The Minnesota Legislature convened in the first 2020 special session on Friday, June 12. In advance of any official proceedings, House and Senate legislative leaders outlined their caucus priorities for the coming week(s).
Senate Majority Leader Paul Gazelka (R-East Gull Lake) announced the intention of his caucus to limit a special session to just one week. He framed the GOP agenda around a vote to end the peacetime emergency, tax relief, police accountability measures, and a bonding bill. Other Senate Republican leaders shared that the House and Senate have reached some agreement on legislation related to COVID-19 business relief and a framework for the distribution of federal funds to local governments.
Speaker of the House Melissa Hortman (DFL-Brooklyn Park) pushed back on the Senate majority’s announcement, calling it a “cut and run” approach, and said that the House intends to operate this special session until its work is done. Hortman also indicated her assumption that the Legislature may have several special sessions through the rest of the calendar year to address the ever-changing landscape of the COVID-19 pandemic. Many of the special session priorities outlined by Speaker Hortman mirrored those of the Senate. She expressed disappointment with the “very limited” police reform package put forward by Senate Republicans.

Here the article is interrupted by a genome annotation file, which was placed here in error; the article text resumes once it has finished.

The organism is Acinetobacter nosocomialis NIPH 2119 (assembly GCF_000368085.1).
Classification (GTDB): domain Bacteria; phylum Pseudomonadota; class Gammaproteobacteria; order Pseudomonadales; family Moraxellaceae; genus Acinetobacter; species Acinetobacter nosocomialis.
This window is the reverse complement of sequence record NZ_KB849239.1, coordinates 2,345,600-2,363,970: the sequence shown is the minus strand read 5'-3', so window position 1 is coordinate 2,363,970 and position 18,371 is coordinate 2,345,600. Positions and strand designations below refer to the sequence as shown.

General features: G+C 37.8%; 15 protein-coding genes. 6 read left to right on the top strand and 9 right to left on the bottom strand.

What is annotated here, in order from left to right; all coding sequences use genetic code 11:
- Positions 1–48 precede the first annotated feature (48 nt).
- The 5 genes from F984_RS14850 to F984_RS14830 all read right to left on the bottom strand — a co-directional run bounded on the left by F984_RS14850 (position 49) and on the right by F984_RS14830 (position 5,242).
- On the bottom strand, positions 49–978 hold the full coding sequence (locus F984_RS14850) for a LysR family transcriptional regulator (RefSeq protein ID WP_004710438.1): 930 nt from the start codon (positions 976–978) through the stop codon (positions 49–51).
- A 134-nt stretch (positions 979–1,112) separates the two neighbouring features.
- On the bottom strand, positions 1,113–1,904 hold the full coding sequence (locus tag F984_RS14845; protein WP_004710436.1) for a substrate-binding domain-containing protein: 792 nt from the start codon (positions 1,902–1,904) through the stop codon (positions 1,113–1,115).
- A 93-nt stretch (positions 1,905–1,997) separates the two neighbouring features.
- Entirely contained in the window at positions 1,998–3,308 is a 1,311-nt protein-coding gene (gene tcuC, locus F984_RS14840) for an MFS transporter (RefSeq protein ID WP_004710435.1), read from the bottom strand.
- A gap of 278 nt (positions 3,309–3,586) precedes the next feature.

On Friday, the Senate voted 38-29 to end the Governor’s recent extension. Three DFL Senators (Franzen, Hoffman, and Eken) joined ranks with the Republicans on the vote, although Senator Melisa Franzen (DFL-Edina) indicated on social media that her vote was a mistake. The House took up a similar motion that, after many hours of heated debate, failed 61-73.
Despite some of the political gamesmanship happening, the Legislature began work to pass $62.5 million in COVID-19 business relief grants and loans. The bill passed the House on a 129-5 vote and was taken up later in the Senate and passed 67-0. The House also passed an omnibus health and human services omnibus bill on a 124-6 vote.
Regular session: From Surplus to Bust
Policymakers walked into the session with a $1.5 billion surplus that some envisioned using for supplemental investments while others had plans for tax relief. However, that surplus was quickly erased and turned into a projected $2.4 billion deficit in light of the pandemic. Minnesota cannot deficit spend so this budget problem must be addressed by June 30, 2021. The Legislature and Governor are not required to balance the budget against the recent budget projection and will have until early December (the next full economic forecast) to better understand how the pandemic is affecting the state’s economy.
While federal CARES Act aid and FEMA reimbursement funds should provide some relief for the state, there are other factors to consider. If the Legislature is not in session, the Governor must exhaust state budget reserves before considering more drastic unallotment powers, which would permit him to cut funding for existing programs.
Minnesota Management and Budget (MMB) Commissioner Myron Frans has voiced fears of draining the reserve right now to balance the budget due to uncertainty around how the pandemic will evolve later this year.